The Port of Gothenburg’s inspection vessel to be electrified

Having been in service around the clock as an inspection vessel at the Port of Gothenburg since 1979, it’s now time for M/S Hamnen to be converted to run on electrical power. This means the vessel can be expected to remain in the port’s service for many years to come.

“The strength of M/S Hamnen is its versatility, and the fact that we’re always at hand when things happen. The vessel has many different duties, but essentially it’s there to represent the port authority and to make sure that the rules set out in the port regulations are observed,” says David Falk, skipper of M/S Hamnen.

Conversion means lower emissions than replacement
As well as being skipper of M/S Hamnen, David Falk is also project manager of the vessel’s electrification. Replacing M/S Hamnen completely was considered but deemed unnecessary.

“M/S Hamnen is in really good condition, and there’s no other vessel that’s better suited to its assignment. By converting it rather than replacing it, we further reduce emissions, as the vessel will then not be taken into use by a new owner,” says David Falk.

At present, M/S Hamnen is in operation for around 1,200 hours a year, consuming approximately 25,000 litres of diesel. This represents 67 tonnes of carbon dioxide emissions, which is 15% of the Gothenburg Port Authority’s total emissions.

Electrification – when, where and how?
The engine room will be undergoing a total transformation, as M/S Hamnen’s existing diesel engine will be replaced by a totally new electric engine with an output of 250 kW. A four to five tonne bank of batteries with 520 kWh will also be installed, and these can be supplemented by additional battery capacity in the future if required.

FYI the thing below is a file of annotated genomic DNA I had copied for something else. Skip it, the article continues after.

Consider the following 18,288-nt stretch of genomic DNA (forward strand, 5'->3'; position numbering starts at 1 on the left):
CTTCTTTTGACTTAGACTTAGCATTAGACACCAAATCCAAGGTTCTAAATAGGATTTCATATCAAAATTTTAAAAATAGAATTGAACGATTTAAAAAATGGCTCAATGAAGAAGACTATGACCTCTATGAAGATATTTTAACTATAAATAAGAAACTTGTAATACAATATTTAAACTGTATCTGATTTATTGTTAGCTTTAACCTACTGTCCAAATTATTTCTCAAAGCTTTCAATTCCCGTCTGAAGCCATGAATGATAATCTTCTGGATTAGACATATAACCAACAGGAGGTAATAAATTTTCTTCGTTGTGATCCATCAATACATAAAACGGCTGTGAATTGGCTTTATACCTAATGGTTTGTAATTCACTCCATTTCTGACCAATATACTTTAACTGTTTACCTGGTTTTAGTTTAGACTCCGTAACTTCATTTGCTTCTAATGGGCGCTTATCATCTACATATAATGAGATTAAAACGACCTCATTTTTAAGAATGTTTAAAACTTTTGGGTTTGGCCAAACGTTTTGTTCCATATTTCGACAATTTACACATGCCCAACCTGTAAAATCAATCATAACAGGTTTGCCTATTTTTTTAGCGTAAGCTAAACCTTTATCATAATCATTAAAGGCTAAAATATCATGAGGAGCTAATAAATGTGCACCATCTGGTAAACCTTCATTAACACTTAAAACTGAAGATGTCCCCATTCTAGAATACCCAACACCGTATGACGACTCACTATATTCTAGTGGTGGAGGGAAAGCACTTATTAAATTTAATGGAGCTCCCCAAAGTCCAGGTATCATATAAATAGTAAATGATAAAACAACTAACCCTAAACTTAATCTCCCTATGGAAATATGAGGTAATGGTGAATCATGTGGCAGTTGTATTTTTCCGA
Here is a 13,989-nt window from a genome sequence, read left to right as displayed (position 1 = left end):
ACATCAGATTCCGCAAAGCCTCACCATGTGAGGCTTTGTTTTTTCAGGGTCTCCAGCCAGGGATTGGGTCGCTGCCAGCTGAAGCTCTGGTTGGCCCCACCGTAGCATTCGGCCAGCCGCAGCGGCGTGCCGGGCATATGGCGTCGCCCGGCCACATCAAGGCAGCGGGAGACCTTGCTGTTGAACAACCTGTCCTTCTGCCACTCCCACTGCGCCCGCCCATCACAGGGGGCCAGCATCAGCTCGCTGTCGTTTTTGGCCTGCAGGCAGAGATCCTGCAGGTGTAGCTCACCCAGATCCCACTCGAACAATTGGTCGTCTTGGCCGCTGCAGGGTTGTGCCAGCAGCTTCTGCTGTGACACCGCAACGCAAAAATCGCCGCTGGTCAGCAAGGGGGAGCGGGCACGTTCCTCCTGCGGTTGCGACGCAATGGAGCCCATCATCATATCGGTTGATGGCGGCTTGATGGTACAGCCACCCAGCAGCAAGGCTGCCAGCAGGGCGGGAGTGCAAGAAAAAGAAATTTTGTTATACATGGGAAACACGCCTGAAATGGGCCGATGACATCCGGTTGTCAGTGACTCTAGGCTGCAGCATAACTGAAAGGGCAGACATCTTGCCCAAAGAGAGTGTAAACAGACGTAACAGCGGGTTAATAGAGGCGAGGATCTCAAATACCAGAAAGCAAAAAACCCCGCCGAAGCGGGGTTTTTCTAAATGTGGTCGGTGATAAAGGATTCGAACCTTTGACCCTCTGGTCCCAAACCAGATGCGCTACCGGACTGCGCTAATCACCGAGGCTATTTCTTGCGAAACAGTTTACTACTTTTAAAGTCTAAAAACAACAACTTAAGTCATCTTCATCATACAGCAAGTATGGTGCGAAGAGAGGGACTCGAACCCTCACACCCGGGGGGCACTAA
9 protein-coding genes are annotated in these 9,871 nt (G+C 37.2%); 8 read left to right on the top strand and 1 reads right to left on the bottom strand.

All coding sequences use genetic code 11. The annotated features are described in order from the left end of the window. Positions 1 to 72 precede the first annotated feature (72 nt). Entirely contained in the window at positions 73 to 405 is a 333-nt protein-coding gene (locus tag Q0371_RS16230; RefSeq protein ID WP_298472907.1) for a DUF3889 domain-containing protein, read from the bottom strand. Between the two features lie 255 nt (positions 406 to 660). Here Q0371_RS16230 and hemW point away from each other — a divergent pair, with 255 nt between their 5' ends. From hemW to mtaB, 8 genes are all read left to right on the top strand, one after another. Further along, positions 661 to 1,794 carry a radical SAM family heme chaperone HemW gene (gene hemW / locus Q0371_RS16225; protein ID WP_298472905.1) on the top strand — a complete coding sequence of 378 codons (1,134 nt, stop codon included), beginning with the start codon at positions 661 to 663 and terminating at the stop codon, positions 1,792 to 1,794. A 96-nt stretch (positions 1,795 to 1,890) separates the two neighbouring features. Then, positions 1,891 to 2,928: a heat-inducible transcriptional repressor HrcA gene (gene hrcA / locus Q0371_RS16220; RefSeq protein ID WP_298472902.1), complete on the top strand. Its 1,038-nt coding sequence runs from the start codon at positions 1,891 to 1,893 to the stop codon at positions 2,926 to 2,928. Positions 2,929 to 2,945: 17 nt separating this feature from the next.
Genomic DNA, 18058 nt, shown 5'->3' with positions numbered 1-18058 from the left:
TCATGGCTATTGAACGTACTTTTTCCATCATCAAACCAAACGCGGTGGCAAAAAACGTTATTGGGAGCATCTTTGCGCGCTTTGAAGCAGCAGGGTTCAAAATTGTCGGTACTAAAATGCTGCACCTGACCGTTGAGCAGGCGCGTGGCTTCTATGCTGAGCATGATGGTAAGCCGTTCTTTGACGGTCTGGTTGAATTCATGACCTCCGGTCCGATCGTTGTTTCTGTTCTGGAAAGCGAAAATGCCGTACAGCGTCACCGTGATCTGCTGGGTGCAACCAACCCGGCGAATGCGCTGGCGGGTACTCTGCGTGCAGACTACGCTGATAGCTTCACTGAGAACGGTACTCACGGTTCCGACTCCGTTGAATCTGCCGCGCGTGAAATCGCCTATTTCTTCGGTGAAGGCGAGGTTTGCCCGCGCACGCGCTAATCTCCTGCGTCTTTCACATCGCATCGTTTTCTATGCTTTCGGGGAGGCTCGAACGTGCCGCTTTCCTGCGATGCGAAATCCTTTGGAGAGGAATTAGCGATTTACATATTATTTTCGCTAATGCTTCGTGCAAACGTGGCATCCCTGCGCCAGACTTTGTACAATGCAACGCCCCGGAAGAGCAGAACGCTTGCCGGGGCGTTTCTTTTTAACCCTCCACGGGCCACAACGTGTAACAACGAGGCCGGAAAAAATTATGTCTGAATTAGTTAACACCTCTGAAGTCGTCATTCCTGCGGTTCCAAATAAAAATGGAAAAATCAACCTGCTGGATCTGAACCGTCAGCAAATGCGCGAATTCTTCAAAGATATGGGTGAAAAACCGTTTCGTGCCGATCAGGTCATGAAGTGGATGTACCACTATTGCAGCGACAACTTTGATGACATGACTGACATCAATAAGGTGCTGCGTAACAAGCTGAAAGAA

“In exceptional cases, special call-outs, unforeseen events or extreme weather conditions may require additional range, so we’re also installing an auxiliary diesel engine that runs on HVO. The vessel’s task is to be available in all contexts 24/7, so we need that flexibility. But the goal is to run on battery power for 90% of the time,” says David Falk.

M/S Hamnen’s regular berth position in the Port of Gothenburg will be fitted with a 63 amp charger, which is sufficient for charging between regular assignments.

M/S Hamnen will be taken to the Ö-varvet shipyard on the island of Öckerö in the Gothenburg archipelago during the spring, and will return to service in the autumn. While the vessel is laid up, David Falk and the rest of the crew will be using a smaller replacement boat to perform their inspection assignment.

A question of credibility
For the Gothenburg Port Authority, the electrification of M/S Hamnen is more than another step in the quest to achieve the port’s climate goal of a 70% reduction in port-related emissions from Vinga and over the whole Gothenburg area on the land side by 2030. That is the belief of Viktor Allgurén, Head of Innovation at the Gothenburg Port Authority.

“As far as the Gothenburg Port Authority is concerned, we have high expectations of our partners both in and around the port and the decision-makers we collaborate with when it comes to climate change, and we need to have everyone on board if we’re going to meet our goals. If we’re going to be able to demand that others contribute to the transition, we must show in all ways that we’re setting an example in the transition. It’s a question of credibility,” says Viktor Allgurén.


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